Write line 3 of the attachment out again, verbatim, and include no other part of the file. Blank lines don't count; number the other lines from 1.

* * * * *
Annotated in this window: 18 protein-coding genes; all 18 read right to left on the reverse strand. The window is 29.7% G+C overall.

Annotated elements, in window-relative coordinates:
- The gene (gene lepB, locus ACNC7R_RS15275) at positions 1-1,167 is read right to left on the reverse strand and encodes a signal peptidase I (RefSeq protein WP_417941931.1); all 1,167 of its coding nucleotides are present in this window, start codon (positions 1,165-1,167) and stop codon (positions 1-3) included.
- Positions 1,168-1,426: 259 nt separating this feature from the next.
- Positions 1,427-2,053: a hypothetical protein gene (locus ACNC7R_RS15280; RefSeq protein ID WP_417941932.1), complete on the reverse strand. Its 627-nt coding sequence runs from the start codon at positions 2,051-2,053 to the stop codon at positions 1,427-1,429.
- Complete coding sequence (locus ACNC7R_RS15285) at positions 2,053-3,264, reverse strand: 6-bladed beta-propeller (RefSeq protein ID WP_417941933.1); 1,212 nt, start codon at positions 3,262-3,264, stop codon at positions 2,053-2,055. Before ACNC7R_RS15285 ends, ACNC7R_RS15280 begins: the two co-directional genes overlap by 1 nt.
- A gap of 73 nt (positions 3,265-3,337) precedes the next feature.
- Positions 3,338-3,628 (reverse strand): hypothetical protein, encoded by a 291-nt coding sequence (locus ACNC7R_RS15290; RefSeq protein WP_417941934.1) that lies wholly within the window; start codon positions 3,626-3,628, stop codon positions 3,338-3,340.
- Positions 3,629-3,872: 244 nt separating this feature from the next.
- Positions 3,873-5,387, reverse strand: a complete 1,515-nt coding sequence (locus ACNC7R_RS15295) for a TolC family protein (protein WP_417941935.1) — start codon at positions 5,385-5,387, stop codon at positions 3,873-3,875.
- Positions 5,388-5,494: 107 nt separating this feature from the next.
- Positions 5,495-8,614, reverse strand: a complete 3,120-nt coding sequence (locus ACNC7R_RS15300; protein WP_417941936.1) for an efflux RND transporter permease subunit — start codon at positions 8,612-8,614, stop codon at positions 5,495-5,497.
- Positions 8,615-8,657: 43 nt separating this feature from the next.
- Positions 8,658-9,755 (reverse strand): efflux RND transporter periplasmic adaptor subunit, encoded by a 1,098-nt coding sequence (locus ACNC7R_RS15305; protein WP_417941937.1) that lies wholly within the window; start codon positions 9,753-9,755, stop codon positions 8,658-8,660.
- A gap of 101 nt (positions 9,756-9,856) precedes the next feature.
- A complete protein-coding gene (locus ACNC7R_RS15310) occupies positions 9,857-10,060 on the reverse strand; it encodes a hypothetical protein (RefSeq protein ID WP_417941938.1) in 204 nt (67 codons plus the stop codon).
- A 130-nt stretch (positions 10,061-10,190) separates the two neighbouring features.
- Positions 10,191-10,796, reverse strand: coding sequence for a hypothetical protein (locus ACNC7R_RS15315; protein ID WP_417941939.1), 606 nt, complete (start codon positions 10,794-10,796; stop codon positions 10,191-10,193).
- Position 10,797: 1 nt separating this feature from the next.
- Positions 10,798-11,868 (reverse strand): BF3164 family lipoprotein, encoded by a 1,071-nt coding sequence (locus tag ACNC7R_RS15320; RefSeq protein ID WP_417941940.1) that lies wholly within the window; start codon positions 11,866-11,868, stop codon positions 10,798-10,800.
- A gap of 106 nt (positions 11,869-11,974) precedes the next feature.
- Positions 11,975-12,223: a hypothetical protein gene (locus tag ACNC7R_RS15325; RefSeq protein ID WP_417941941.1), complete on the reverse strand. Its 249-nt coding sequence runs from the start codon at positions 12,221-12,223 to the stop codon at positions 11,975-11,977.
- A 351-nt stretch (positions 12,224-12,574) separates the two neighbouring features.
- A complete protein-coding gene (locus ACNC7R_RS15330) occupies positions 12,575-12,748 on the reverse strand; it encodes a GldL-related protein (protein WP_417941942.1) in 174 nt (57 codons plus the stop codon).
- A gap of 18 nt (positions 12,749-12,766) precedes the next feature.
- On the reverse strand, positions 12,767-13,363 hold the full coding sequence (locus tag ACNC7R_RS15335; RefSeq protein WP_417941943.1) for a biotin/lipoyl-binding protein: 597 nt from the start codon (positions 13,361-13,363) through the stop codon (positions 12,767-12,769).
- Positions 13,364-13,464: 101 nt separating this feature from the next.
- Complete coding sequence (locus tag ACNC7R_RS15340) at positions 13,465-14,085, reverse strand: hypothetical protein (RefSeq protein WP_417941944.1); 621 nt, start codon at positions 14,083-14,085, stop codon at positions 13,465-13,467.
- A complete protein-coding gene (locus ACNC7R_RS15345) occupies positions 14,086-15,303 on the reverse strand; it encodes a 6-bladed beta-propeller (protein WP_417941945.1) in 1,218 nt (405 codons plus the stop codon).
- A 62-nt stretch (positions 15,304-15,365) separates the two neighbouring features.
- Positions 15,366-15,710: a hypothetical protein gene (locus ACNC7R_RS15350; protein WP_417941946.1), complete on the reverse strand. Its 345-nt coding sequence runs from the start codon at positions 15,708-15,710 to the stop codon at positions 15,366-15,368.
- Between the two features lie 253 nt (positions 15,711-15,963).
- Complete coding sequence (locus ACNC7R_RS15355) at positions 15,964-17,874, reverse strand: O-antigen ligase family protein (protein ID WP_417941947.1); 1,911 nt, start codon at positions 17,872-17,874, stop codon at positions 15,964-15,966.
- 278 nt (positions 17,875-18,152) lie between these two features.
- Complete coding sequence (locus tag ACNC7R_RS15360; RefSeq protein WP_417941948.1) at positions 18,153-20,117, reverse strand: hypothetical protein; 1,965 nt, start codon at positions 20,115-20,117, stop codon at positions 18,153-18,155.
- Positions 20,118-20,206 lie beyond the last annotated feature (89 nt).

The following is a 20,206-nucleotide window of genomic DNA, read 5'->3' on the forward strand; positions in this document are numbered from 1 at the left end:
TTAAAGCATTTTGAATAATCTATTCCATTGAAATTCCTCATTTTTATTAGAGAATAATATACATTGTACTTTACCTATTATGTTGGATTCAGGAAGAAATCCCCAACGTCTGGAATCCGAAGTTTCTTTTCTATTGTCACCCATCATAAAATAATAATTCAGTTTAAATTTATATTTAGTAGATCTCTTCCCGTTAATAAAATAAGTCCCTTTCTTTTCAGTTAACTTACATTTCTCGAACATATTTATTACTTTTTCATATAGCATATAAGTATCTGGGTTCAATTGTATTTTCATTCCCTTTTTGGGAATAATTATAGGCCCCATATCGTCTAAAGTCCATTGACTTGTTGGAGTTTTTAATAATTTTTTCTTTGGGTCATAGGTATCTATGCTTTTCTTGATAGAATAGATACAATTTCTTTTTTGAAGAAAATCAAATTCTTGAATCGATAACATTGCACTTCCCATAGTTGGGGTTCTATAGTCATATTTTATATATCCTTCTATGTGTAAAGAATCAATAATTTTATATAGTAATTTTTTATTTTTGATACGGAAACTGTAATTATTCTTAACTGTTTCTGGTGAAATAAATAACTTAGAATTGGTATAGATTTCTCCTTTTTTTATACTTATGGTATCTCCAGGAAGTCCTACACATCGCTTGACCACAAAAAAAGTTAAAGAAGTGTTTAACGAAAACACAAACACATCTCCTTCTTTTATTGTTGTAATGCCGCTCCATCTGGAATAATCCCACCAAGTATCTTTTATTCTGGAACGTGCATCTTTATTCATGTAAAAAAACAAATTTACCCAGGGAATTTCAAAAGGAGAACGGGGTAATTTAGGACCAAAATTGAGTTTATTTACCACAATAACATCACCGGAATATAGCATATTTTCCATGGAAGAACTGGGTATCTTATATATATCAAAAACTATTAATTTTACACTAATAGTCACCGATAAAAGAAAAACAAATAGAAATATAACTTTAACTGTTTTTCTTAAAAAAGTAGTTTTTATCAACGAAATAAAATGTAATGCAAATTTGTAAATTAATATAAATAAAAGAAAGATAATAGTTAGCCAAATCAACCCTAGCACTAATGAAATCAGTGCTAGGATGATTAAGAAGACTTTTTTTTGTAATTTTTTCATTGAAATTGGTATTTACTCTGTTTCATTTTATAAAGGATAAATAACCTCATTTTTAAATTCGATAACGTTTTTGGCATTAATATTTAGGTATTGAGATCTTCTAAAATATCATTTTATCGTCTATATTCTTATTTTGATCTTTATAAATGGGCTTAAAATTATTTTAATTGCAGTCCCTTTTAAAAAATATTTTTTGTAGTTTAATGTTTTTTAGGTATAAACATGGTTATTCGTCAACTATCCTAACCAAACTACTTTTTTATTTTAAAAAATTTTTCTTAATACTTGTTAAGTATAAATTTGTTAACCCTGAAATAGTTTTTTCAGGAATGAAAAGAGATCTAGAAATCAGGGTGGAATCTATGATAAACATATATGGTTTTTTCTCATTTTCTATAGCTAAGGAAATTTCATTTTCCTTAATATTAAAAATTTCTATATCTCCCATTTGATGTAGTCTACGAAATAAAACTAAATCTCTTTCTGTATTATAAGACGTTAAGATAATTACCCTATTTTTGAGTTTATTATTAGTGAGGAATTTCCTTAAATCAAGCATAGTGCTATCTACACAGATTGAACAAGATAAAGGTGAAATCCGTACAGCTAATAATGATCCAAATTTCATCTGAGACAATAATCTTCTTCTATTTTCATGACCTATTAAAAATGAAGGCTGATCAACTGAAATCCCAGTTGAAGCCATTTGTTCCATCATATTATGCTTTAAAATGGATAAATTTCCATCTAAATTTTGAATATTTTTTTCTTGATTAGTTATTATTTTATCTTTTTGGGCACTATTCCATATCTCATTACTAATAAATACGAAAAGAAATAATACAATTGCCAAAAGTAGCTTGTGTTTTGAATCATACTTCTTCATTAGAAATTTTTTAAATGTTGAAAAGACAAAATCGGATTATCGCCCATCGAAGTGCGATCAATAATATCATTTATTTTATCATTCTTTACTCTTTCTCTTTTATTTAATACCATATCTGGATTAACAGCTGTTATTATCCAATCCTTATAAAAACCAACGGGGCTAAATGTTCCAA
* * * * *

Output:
- The gene (gene lepB, locus ACNC7R_RS15275) at positions 1-1,167 is read right to left on the reverse strand and encodes a signal peptidase I (RefSeq protein WP_417941931.1); all 1,167 of its coding nucleotides are present in this window, start codon (positions 1,165-1,167) and stop codon (positions 1-3) included.